How selfish of me to turn her down because I was inconvenienced!

For the record - I would have helped you start your car - especially with M in there.

Janet said...

I would add to Slouching Mom's comment: we are also, sadly, suspicious when a stranger offers unsolicited help.

I think it's an unfortunate byproduct of the fact that strangers help one another so infrequently.

Can't wait to read part two.

bgirl said...

smart lady to have the jumper cables, with the cool weather on the way you've prompted me to have a blanket and some extras in the car.

eager to read part 2.

Seattle Mamacita said...

I think of this often what do you do when your resources are tapped when you have no friends, no family? I once forgot my purse and ran out of gas. i didn't own a cell phone at the time so I had to ask people for money. It was a really strange experience having to rely on the kindness of strangers. looking forward to part 2.

Beck said...

Without that societal cushion, life is just nightmarishly vulnerable. THank goodness you had people to come to your rescue.

mamatulip said...

Wow. It's sad to say, but I'm not all that surprised it was so hard for you to find someone to help you.

A sad sign of the times.

Jennifer said...

It's the little things that can be such big, big things. In so many ways.

I'll be looking for Part II!

Lawyer Mama said...

I'm rather annoyed at the guy who didn't have time to help and the one who pretended not to understand. I always stop to help. Yes, sometimes I'm a bit suspicious. But I can't close myself off to others like that.

And I'm so impressed with the jumper cables in the car! I just thought about it & realized I don't have any in mine. I'll have to fix that.

KC said...

Me too-I had a flat tire and was alone in a grocery store parking lot in a rather upscale part of town - just happened to be there running errands. I can change a tire by myself but had some difficulty loosening some of the screws. People watched me struggle and no one would help. Able-bodied, well-off people just pretended not to see me. Had to call someone to help, it was disheartening.

thailandchani said...

I always carry AAA, just in case. When I was driving, the same situation presented itself far too many times. People coming up with unbelievable excuses as to why they couldn't help someone who is obviously not young and not all that healthy.

It's revolting!

As for your point about the homeless people, that is exactly how it happens. They run out of resources. (I know you already know that, of course. :)

Part II will be great.. whenever you feel up to it.


Peace,

~Chani
http://thailandgal.blogspot.com

Aliki2006 said...

I often think about this--how lucky we are to have people to call. It really puts this in perspective.

urban-urchin said...

i help when it's at all possible. we blew a tire on the bay bridge coming home from my parents thanksgiving, when my daughter was 3 weeks old. thank god we had AAA because no one stopped. yes, sometimes people suck.

mitzh said...

People can be truly unbelievable at times. I think helping out strangers is the most nicest thing one could do.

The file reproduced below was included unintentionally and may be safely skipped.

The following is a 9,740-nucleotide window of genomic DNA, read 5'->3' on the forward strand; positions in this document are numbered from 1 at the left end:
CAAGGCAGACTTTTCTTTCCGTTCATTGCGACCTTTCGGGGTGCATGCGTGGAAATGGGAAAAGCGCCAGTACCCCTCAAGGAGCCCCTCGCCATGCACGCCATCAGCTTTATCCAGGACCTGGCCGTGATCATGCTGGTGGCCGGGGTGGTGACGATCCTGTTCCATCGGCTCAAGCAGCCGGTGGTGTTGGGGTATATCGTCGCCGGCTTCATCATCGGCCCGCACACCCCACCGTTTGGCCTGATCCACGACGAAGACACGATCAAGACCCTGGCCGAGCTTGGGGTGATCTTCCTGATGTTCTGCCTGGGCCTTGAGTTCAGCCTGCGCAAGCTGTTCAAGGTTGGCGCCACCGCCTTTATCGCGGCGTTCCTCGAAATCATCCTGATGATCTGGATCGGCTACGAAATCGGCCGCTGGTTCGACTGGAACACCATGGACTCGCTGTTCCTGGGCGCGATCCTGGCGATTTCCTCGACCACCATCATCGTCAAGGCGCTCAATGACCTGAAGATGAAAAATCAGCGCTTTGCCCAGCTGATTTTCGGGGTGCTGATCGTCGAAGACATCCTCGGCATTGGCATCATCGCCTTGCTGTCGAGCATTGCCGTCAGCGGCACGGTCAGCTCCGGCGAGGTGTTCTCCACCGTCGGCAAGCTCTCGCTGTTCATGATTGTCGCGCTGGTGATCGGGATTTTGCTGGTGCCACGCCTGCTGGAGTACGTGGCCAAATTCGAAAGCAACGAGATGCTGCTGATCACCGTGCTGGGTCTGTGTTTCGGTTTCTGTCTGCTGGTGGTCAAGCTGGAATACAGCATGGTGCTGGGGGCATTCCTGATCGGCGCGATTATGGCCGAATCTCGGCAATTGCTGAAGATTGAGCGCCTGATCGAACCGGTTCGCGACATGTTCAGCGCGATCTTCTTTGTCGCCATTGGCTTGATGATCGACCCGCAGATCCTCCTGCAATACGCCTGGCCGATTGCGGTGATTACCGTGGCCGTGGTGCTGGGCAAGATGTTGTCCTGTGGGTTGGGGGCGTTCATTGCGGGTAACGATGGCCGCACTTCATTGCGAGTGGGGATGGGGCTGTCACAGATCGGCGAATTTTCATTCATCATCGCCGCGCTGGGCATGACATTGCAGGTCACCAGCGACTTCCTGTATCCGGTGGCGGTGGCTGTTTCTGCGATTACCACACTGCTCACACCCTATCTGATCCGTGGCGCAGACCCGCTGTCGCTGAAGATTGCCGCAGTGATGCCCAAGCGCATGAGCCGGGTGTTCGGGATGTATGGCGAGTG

Glad that you and your family got home safely.

Can't wait to read part 2.

Jocelyn said...

And this is just it, isn't it? It always boils down to each person being willing to find thoughtfulness and compassion, even in the most mundane moments.

I once had my alternator die when I was 24, all by myself in a new state, on my way to moving to a new town late on a Sunday afternoon. A barefoot man with a chatty wife fixed it--jerry-rigging it with, seriously, a pop can top (that little piece that we use to push the tab down). It's been 16 years since his moment of kindness.

Have I forgotten?

blooming desertpea said...

It's appalling that no one would help you, especially since it was obvious what kind of help you needed.

Are people afraid of helping because of all the bad things that have happened when one tried to help?

Christine said...

i am just so sad that no stranger would help. well, that one person did and it is great they tried. a friend just told me that a neighbor they hardly knew brought a big bag a veggies from thier garden yesterday. she was still in awe that a relative stranger would do a kind thing like that. i like to be shocked by the horrible things in the world and simply happy about the good. does that makes sense? i WANT to expect good things from others. always.

jennifer said...

I've been on the receiving end of stranger's help many times in my life, and when I try to imagine where I would be today without it, it's almost scary.
I love reading your blog. You always have the ability to delve into everyday moments in such a profound way.

Mad Hatter said...

You always have that lens on, Jen. Always. I'm looking forward to part 2.

Kyla said...

It is so sad that no one seems to have time to extend a hand anymore. If you can't do it yourself, you're shit out of luck. Very sad.

Ally said...

I'm looking forward to part 2 as well.

It is interesting how easily any one of us can end up homeless, even if for a few hours or the night. And how scary it would be.

Carrie said...

It's a sad reality indeed. True, we need enough resources to stay on with our lives since it's clear that we can't rely on strangers for help.

Susanne said...

In recent years I have started to go from the one never looking and never helping to the one who looked and cared. I'm still not there yet but I'm following the example my husband sets and try to keep in mind the many occasions where somebody helped me.

Danni said...

True. Helpful strangers are in short supply these days.
I think it's a good thing that there was someone who actually tried to help.